Canadian Underwriter
Feature

Maintaining Focus


November 1, 2016   by The CIP Society - Insurance Institute of Canada


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The CIP Society Ethics Series

The members of a competitive sales team within a large insurance brokerage were briefly presented with a new overland flood product from an insurance company. With flooding in the news so much – and most home and business owners looking for protection – the team immediately started having the conversation about flood coverage with all of their clients at renewal.

Feeling this was an easy add-on, each member of the team started adding this coverage to almost every client’s policy, despite the fact that upon closer examination, not every client qualified for such coverage.

The team members believed that the addition would translate into greater sales revenue, and they wanted to be the top-producing team within the brokerage.

graphic-ethicsweb2

What are the ethical implications of not undertaking a proper risk assessment for each client, since not all clients living in flood areas are at risk and may neither need nor benefit from such a product?

And what about the clients who do live in areas that experience flooding, but will not be covered because the team does not understand the limits of a particular product and are selling the wrong policy for their needs? Who should bear the responsibility?

With new products available through multiple insurance companies – all with variations in wordings and exclusions – in what ways does the sales team need to understand how the available products best suit the needs of each specific client?

Thomas Newby, CIP, CRM, CAIB
Commercial Account Executive
Colley Insurance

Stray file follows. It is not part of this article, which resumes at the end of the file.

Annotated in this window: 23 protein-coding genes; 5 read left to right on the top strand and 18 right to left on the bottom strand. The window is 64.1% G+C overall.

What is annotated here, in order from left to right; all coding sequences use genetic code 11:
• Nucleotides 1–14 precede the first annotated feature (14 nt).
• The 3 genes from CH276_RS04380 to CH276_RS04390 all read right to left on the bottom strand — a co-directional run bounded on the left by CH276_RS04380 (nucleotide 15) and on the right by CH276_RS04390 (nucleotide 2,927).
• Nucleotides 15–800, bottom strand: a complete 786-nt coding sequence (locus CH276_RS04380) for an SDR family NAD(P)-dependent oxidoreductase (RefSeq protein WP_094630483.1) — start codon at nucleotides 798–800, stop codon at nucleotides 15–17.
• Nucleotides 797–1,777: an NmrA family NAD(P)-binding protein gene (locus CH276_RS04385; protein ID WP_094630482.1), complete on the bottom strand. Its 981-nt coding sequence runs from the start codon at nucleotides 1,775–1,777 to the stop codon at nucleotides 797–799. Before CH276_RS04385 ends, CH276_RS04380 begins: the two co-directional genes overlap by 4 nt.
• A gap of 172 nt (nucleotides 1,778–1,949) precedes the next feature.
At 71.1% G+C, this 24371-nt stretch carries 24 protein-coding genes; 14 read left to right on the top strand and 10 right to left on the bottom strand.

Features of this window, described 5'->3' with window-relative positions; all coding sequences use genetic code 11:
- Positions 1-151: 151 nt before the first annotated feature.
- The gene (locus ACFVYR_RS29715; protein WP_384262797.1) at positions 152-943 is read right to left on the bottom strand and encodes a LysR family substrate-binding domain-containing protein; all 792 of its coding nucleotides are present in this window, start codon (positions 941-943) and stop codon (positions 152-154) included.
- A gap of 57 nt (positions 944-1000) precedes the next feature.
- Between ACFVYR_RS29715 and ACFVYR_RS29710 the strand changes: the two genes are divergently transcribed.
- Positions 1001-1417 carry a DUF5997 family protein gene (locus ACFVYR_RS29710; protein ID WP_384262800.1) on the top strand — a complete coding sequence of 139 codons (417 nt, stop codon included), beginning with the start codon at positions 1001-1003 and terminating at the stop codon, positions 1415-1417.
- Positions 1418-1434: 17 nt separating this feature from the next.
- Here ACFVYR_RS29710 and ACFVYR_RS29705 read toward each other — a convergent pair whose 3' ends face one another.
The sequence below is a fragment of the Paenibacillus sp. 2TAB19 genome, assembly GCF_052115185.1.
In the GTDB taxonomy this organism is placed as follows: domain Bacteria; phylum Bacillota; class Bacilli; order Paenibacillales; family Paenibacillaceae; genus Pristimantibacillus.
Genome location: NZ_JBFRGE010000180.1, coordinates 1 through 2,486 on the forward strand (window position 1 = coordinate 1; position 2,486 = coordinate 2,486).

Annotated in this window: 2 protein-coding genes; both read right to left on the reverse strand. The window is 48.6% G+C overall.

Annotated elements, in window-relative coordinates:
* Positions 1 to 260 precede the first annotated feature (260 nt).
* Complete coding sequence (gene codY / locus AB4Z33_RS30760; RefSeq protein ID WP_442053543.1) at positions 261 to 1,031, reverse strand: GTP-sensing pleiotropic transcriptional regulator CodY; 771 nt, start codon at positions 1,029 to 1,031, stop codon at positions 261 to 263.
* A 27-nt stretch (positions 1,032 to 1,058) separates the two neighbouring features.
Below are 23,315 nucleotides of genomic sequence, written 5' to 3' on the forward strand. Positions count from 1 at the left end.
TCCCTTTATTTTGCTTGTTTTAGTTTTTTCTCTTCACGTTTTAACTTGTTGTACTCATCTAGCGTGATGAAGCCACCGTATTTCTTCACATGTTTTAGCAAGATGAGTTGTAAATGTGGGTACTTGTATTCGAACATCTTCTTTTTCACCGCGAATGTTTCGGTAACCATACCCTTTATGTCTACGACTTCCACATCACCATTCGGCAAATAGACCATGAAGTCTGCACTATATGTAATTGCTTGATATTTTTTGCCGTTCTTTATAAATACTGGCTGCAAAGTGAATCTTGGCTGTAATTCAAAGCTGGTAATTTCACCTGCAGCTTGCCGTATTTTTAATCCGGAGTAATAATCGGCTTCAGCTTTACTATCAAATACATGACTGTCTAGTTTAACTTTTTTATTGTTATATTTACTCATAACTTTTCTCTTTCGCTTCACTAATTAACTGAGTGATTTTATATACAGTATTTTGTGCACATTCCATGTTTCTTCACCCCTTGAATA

Adding coverage to a client’s policy without his or her consent is always the wrong decision, regardless of how important or valuable it may seem.

Clients should always have the opportunity to review the information and decide for themselves if the coverage provides protection of a risk they want to be insured against.

Since companies offer a slightly different version of the coverage, brokers should provide quotes for all companies offering the coverage and highlight the differences. This will allow clients to make an informed decision about which product and coverage best suits their particular needs. These discussions should happen with all clients, not just clients in high-risk areas.

If the insurance company does not have a tool that confirms availability of flood coverage in a given territory or area, then the broker should confirm with both underwriting staff and the client to ensure coverage qualifications are met.

Adding the coverage to a policy without knowing whether or not the client’s property qualifies hurts both the client and the broker. The client could be left without coverage at the greatest time of need and the broker could face a potential errors and omissions claim from a client who believed he or she had coverage when he or she did not.

By presenting a client with the information and allowing that person to review the coverage differences, pricing options and qualification requirements, the broker has involved the client in the decision-making process that will help the client arrive at the best decision for the property in question. Sales goals should never interfere with the process of securing the client the best available coverage.

 

Maurice Audet
Senior Vice President &  Regional Resource Leader
Risk Research & Solutions
Aon Reed Stenhouse Inc.

Insurance brokers are expected to understand their clients’ needs and to understand the scope of the insurance products they sell.

Unfortunately, brokers can sometimes fall short of this expectation when new products and coverage are introduced and/or changed. Over the years, there have been errors and omissions cases involving brokers miss-selling a product, and the list of cases is growing.

New coverage such as overland water needs to be understood and sold based on the needs of the client. Unfortunately, in too many cases, homeowners insurance is treated as a commodity and in order to increase margins on commodity business, the strategy is to sell value-added products. This is fine if the product truly is value-added.

There are subtle and not-so-subtle differences between policies for each insurer – it would be beneficial for brokers to prepare a fact sheet showing the pros and cons for each insurer so they can review these differences together and choose a product that the particular client is most comfortable with and covers his or her flooding needs.